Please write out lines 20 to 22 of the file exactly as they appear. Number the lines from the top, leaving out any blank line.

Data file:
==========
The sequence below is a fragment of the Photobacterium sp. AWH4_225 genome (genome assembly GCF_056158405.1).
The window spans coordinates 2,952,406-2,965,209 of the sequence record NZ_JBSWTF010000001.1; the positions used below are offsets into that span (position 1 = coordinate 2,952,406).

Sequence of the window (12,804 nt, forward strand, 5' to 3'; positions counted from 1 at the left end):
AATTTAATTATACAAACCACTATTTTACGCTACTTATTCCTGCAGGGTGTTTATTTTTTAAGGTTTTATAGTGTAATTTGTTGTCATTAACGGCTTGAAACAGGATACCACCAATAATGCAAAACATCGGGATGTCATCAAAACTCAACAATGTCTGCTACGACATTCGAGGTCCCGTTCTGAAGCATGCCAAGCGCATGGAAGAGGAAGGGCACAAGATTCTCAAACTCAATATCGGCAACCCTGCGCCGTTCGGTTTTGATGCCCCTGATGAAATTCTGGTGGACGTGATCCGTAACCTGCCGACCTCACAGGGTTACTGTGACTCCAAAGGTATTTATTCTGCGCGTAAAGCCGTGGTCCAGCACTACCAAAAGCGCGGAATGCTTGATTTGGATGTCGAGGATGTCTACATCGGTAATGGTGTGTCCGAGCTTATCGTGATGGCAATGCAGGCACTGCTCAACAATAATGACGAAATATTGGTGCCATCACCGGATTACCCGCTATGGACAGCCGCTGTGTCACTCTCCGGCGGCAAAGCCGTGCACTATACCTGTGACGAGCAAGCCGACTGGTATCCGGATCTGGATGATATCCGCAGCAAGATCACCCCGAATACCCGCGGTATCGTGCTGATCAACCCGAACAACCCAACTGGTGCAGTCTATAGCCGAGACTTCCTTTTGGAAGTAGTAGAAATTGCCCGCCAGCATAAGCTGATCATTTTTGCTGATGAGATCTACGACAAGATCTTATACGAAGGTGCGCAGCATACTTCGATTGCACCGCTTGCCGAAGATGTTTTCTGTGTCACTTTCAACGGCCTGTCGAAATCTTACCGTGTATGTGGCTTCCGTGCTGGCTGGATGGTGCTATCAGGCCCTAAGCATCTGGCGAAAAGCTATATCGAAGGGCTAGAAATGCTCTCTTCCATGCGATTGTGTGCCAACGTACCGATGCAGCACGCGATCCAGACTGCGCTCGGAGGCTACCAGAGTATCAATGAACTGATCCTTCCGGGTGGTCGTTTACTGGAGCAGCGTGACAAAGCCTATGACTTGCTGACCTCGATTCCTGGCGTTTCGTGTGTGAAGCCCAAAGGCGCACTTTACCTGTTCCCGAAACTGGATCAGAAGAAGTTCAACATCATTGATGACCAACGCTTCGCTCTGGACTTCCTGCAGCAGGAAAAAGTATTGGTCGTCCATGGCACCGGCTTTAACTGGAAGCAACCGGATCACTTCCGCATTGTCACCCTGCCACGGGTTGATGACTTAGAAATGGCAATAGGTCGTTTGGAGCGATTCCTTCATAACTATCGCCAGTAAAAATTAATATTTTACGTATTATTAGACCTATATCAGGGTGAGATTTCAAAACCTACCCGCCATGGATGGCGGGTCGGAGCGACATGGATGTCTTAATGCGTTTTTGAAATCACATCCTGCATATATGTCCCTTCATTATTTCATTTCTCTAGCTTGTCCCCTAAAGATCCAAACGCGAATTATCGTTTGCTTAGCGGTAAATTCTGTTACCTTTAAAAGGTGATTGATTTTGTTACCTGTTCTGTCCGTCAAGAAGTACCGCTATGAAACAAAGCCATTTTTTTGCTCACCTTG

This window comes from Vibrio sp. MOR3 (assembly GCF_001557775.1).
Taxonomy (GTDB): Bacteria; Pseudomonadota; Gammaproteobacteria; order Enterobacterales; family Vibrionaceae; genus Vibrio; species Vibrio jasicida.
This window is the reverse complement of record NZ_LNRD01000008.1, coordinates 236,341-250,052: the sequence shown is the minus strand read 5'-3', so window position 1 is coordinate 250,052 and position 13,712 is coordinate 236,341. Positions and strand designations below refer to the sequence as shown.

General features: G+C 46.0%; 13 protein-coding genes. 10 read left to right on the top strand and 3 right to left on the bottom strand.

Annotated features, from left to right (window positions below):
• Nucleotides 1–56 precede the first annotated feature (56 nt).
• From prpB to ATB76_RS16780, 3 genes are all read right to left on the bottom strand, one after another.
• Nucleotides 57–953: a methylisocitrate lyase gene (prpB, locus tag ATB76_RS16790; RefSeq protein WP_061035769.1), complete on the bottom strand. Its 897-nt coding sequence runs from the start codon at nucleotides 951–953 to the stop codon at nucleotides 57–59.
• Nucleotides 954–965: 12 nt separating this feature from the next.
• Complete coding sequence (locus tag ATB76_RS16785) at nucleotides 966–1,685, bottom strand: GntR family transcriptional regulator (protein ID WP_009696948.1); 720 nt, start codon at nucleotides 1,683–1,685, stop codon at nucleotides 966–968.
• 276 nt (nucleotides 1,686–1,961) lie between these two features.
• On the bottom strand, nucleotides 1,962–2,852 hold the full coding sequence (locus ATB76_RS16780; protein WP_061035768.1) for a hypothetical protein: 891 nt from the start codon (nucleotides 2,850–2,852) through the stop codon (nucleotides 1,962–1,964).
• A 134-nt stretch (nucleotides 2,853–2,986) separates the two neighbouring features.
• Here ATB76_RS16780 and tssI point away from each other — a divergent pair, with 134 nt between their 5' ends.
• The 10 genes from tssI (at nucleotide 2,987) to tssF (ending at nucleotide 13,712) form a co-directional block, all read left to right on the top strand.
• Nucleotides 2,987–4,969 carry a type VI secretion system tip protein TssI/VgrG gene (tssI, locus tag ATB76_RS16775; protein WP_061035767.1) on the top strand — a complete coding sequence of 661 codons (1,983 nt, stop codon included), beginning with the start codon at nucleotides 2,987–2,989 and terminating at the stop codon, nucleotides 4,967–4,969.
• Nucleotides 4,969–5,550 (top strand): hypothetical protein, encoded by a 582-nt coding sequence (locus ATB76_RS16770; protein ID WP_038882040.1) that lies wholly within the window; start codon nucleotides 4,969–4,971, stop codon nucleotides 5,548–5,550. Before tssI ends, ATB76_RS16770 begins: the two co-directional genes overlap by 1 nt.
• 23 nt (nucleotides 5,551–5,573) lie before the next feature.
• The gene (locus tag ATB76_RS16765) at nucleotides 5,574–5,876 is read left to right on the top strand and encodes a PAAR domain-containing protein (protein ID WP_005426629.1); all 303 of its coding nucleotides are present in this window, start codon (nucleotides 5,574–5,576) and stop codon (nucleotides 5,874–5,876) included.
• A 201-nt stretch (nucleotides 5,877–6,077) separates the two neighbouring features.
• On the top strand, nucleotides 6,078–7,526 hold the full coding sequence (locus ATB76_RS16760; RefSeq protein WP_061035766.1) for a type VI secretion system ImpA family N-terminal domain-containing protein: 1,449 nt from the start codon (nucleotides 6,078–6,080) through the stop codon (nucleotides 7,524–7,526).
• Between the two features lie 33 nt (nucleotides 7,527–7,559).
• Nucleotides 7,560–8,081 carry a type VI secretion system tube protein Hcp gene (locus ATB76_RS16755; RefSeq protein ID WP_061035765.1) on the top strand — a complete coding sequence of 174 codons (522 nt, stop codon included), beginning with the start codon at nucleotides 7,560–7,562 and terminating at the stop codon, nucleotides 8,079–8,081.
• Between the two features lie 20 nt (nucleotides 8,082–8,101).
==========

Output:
• Nucleotides 2,987–4,969 carry a type VI secretion system tip protein TssI/VgrG gene (tssI, locus tag ATB76_RS16775; protein WP_061035767.1) on the top strand — a complete coding sequence of 661 codons (1,983 nt, stop codon included), beginning with the start codon at nucleotides 2,987–2,989 and terminating at the stop codon, nucleotides 4,967–4,969.
• Nucleotides 4,969–5,550 (top strand): hypothetical protein, encoded by a 582-nt coding sequence (locus ATB76_RS16770; protein ID WP_038882040.1) that lies wholly within the window; start codon nucleotides 4,969–4,971, stop codon nucleotides 5,548–5,550. Before tssI ends, ATB76_RS16770 begins: the two co-directional genes overlap by 1 nt.
• 23 nt (nucleotides 5,551–5,573) lie before the next feature.